Interactive generative musical performance provides a suitable model for communication because, like natural linguistic discourse, it involves an exchange of ideas that is unpredictable, collaborative, and emergent. Here we show that interactive improvisation between two musicians is characterized by activation of perisylvian language areas linked to processing of syntactic elements in music, including inferior frontal gyrus and posterior superior temporal gyrus, and deactivation of angular gyrus and supramarginal gyrus, brain structures directly implicated in semantic processing of language. These findings support the hypothesis that musical discourse engages language areas of the brain specialized for processing of syntax but in a manner that is not contingent upon semantic processing. Therefore, we argue that neural regions for syntactic processing are not domain-specific for language but instead may be domain-general for communication.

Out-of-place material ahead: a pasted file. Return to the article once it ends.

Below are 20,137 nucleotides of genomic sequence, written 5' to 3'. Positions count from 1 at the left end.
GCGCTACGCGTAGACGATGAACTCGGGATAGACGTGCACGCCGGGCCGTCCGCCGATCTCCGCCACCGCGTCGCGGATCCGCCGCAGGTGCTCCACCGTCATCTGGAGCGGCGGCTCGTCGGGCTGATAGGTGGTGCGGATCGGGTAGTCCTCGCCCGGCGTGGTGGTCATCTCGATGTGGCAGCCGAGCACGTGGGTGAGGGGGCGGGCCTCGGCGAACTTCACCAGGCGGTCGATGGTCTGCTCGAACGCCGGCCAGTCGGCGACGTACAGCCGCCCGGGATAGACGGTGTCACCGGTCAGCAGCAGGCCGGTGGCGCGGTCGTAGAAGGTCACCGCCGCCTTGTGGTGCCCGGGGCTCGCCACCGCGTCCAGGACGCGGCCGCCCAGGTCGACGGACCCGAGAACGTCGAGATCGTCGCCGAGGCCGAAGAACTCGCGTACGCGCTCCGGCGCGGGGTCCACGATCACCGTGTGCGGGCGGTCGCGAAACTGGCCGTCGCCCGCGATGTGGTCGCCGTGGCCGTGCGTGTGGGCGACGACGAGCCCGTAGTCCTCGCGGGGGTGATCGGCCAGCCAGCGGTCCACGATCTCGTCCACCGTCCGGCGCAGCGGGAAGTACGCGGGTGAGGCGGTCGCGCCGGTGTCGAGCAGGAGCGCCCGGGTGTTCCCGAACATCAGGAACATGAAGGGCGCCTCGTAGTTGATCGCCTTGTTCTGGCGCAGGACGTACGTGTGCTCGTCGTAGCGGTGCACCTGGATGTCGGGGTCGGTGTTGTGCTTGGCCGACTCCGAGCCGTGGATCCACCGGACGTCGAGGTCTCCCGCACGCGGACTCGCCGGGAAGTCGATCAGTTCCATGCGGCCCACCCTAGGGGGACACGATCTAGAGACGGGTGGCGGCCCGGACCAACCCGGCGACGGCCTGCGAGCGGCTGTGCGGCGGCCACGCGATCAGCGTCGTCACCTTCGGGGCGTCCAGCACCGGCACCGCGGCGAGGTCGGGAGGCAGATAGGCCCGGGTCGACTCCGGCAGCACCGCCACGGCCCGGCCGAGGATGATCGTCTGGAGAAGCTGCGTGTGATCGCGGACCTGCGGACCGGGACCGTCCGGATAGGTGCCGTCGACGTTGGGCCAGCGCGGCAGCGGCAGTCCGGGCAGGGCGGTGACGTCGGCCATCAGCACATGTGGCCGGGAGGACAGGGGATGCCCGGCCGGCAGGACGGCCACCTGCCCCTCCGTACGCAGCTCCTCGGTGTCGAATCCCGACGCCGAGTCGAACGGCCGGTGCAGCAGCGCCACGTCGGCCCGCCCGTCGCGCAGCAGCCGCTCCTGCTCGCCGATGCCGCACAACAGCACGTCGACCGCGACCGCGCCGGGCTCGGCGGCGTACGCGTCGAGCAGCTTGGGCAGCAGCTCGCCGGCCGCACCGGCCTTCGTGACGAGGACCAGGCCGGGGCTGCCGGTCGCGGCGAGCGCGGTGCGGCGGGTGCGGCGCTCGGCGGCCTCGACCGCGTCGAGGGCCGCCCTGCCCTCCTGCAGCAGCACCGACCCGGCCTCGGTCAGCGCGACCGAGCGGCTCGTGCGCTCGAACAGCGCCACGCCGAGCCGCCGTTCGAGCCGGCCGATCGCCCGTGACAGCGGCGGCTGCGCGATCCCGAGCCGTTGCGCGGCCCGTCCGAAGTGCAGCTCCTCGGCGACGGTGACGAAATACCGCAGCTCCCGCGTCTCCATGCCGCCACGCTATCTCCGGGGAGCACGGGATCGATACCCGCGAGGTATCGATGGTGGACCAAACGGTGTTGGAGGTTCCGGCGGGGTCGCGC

Donnay, G. F., Rankin, S. K., Lopez-Gonzalez, M., Jiradejvong, P., & Limb, C. J. (2014). Neural substrates of interactive musical improvisation: An fMRI study of “trading fours” in jazz. PLoS ONE, 9(2). https://doi.org/10.1371/journal.pone.0088665